You may be concerned about telling your children about your cancer diagnosis. Once you have taken the time that you need to adjust to the news yourself, we do recommend that you talk to your children.
Children can be very sensitive to the moods and attitudes of their parents. It is likely that they will realize that something is going on. If you don’t talk with your children, their lively imaginations can provide explanations that may be far more frightening than the facts.
Here are some tips for communicating with your children:
Set the tone. As important as what you say is how you say it. Use a calm, reassuring voice, even if you become sad. This will help your children see how you are trying to cope, and will help them do the same.
Give your children accurate, age-appropriate information about cancer. Don’t be afraid to use the word “cancer.” Tell them where the cancer is on your body. Be sure to let them know that you, and your health care team, have a plan to treat the cancer.
Explain the treatment plan and how it will affect their lives. Prepare your children for any physical changes you might go through during treatment (for instance, hair loss, extreme tiredness, or weight loss). Let your children know how your treatment will affect their daily routines (for example, “Daddy will take you to soccer practice instead of Mom for a while.”) Try to maintain as many of your
children’s routines as possible.
Answer your children’s questions as accurately as possible. Take into account their age and prior experience with serious illness in the family. If you do not know the answer to a question, it’s okay to say, “I don’t know. I will try to find out the answer and let you know.”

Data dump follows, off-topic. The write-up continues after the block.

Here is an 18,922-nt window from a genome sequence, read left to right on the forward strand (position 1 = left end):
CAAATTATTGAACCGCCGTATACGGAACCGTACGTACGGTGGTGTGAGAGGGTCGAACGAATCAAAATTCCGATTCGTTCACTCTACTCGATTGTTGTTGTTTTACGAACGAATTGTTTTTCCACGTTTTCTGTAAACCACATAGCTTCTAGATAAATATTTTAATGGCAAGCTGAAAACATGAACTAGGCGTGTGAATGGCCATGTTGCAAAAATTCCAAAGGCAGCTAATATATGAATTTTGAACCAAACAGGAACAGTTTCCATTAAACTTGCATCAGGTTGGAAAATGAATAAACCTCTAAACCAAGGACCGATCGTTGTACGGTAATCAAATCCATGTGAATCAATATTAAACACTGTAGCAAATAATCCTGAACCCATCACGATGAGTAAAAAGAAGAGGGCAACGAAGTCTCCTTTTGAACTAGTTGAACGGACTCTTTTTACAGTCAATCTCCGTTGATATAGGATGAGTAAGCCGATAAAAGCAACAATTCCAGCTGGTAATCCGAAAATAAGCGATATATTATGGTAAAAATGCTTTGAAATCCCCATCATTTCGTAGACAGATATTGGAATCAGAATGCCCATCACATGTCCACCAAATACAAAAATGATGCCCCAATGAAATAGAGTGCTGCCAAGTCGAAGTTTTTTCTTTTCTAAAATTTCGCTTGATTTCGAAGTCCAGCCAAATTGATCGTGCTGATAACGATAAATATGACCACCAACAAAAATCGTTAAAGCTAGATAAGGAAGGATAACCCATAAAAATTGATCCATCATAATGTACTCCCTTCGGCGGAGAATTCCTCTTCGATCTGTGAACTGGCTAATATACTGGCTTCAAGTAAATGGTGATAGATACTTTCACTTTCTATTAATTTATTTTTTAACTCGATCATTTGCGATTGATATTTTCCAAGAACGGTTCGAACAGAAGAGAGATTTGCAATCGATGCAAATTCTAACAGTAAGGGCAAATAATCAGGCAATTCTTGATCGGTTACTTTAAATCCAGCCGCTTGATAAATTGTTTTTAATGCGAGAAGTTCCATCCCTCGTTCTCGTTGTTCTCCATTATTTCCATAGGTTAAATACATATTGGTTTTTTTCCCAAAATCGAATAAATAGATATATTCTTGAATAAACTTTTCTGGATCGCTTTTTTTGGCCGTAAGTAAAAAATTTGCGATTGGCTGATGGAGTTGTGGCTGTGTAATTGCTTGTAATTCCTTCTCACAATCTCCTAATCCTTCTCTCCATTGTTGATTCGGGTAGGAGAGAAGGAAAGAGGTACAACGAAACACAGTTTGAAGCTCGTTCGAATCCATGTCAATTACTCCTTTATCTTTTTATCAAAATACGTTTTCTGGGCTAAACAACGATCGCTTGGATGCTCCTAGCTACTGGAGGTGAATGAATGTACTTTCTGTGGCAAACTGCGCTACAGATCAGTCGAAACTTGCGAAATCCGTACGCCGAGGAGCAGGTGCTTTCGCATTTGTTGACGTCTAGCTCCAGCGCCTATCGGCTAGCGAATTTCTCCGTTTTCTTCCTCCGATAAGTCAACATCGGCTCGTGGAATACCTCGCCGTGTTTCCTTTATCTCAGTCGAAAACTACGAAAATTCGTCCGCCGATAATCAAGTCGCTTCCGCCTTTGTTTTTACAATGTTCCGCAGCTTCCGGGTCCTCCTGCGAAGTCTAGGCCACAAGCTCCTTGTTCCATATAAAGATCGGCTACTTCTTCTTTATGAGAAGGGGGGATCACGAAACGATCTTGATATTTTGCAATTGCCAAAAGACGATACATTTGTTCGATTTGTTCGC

Reassure your children. Explain to them that no matter how they have been behaving or what they’ve been thinking, they did not do anything to cause the cancer. Let your children know that they cannot “catch” cancer like they can catch a cold.
Let them know they have a support system, too. These people can include your spouse or partner, relatives, friends, clergy, and members of your health care team. Consider telling your child’s teacher, coach or guidance counselor what is going on in your family. Let your children know that they can ask questions of these adults and talk to them about their feelings.
Encourage your children to express their feelings. Share with them that they can express any feelings, even those that are uncomfortable. Also let them know that it’s okay to say, “I don’t feel like talking right now,” if that is the case.
Allow your children to participate in your care. Give them age-appropriate tasks such as drawing pictures for you, or bringing you an extra blanket.
To the extent possible, make communicating with your children a priority. Cancer treatments may leave you with less energy, but try to make every effort to really listen to your children. This will show them how much you love them, and help them to feel comfortable coming to you with their concerns in the future.
For more support in dealing with the children affected by your diagnosis, contact Jennifer Baldwin LMSW, oncology social worker, at 518-886-5648